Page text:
1 March 2012
Community of Democracies
Remarks by Mr. Kassym-Jomart Tokayev
United Nations Under-Secretary-General
Director-General of the United Nations Office at Geneva
at the Opening Session of the Governing Council
of the Community of Democracies
Thursday, 1 March 2012, Room XXIII
Ladies and Gentlemen,
It is a pleasure for me to address you this afternoon. I am pleased to have this opportunity to strengthen our partnership. Further cooperation will be required if we are to continue meeting the challenges of democracy globally.
These are remarkable times for democracy, and the Secretary-General has identified supporting nations in transition as one of the priority areas for the United Nations.
The challenges of the past year, as complex as they have been, have also opened up opportunities that must not be squandered. We must all take this opportunity to support countries in transition, ensuring that the best practices of peacebuilding, human rights, the rule of law, national reconciliation and democratic practices are put to use. Our collaboration in this field must be broad-based, including regional organizations, international financial institutions and other stakeholders. Most importantly, it must aim to put ordinary people back on their feet, and back in control of their countries.
The empowerment of people that we are seeing across the world is truly remarkable. The Arab Spring has been a great step forward, empowering millions of people. These movements have been home-grown, and we are working to support these efforts. With technical assistance from the United Nations, Libyan authorities are preparing for the first elections that most people in the country will ever have experienced. Very few people would have believed that this would be possible even just half a year ago.
But democracy is of course much more than just elections. It is an ongoing challenge that must be responsive to our populations. As the Secretary-General, Mr. Ban Ki-moon, has pointed out, a key lesson of the past year is that leaders must listen: listen to the voices of the people, to understand and respond to their hopes and aspirations. Even in established democracies, we see a malaise manifested for example through the ‘occupy’ protests. Effective representation, accountability and issues of equity remain central to democracy. Your focus on intercultural dialogue during the last Ministerial Conference in Vilnius is particularly appropriate in this regard. But further challenges remain: in a world in which women drive 62 per cent of activity on networking sites such as facebook, but only account for some 20 per cent of parliamentarians globally, there is clearly a mismatch that we must deal with. We should not shy away from innovative approaches, but must stay current with new ideas and technologies that empower our citizens.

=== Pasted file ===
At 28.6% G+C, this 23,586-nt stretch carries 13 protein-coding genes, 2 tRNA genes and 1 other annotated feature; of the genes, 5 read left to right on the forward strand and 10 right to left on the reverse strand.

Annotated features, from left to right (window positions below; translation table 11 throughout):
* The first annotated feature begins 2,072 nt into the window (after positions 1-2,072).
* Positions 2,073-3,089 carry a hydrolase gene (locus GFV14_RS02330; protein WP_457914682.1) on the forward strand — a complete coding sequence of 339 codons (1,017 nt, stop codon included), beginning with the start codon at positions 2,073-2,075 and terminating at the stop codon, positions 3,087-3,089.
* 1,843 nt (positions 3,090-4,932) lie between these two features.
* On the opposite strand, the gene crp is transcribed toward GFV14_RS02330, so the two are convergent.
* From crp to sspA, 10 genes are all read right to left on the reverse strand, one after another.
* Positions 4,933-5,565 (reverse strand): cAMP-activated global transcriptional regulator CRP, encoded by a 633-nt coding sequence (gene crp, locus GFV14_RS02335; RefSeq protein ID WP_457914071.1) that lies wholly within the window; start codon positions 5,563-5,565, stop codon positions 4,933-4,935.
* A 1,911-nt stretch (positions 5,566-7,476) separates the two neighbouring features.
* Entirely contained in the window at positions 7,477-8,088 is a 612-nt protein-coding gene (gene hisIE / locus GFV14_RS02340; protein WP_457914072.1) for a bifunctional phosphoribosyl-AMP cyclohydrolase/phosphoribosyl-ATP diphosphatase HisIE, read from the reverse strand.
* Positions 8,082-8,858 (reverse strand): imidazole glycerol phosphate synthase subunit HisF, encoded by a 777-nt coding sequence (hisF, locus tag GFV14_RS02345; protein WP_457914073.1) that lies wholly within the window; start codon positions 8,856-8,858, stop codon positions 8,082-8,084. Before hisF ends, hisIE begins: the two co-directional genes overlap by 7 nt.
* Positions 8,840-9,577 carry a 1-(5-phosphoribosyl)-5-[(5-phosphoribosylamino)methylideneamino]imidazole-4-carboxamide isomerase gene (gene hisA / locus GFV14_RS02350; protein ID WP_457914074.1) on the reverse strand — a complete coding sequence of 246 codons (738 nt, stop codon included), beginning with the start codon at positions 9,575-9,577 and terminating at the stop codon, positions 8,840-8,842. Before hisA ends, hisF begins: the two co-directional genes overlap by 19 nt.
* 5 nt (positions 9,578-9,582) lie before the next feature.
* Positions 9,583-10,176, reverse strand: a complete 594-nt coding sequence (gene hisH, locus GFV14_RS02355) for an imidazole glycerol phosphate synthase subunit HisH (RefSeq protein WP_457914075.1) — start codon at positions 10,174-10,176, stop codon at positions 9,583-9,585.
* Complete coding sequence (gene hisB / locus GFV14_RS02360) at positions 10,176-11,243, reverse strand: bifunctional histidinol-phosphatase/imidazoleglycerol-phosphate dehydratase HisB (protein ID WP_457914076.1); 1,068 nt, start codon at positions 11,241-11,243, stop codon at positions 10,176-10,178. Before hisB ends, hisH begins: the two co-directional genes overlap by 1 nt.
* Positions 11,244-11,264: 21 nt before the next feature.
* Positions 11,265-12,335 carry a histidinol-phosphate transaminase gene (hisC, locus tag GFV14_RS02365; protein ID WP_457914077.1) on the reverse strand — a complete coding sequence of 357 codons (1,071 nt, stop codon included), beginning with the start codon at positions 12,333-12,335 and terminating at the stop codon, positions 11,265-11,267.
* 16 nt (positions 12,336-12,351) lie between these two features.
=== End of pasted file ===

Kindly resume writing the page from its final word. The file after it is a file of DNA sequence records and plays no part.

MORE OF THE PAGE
The Community of Democracies, with a collective wealth of experience, has a great deal to contribute. Under the Mongolian Presidency, I hope that your work in sharing experiences also with non-Members can continue.
Supporting effective democracy is central to our work in the United Nations, and I am confident that our cooperation can grow in the coming years. I value that you have chosen for the Governing Council to meet also here in Geneva. The United Nations family here has unique experience in the different facets of democratization, which I believe can be of benefit to the Community of Democracies. The debates in the Human Rights Council over the past few days have also served to highlight the pivotal role that Geneva plays in supporting human rights and the rule of law.
I encourage you to continue this engagement so that we together can strengthen our support for democracy across the world.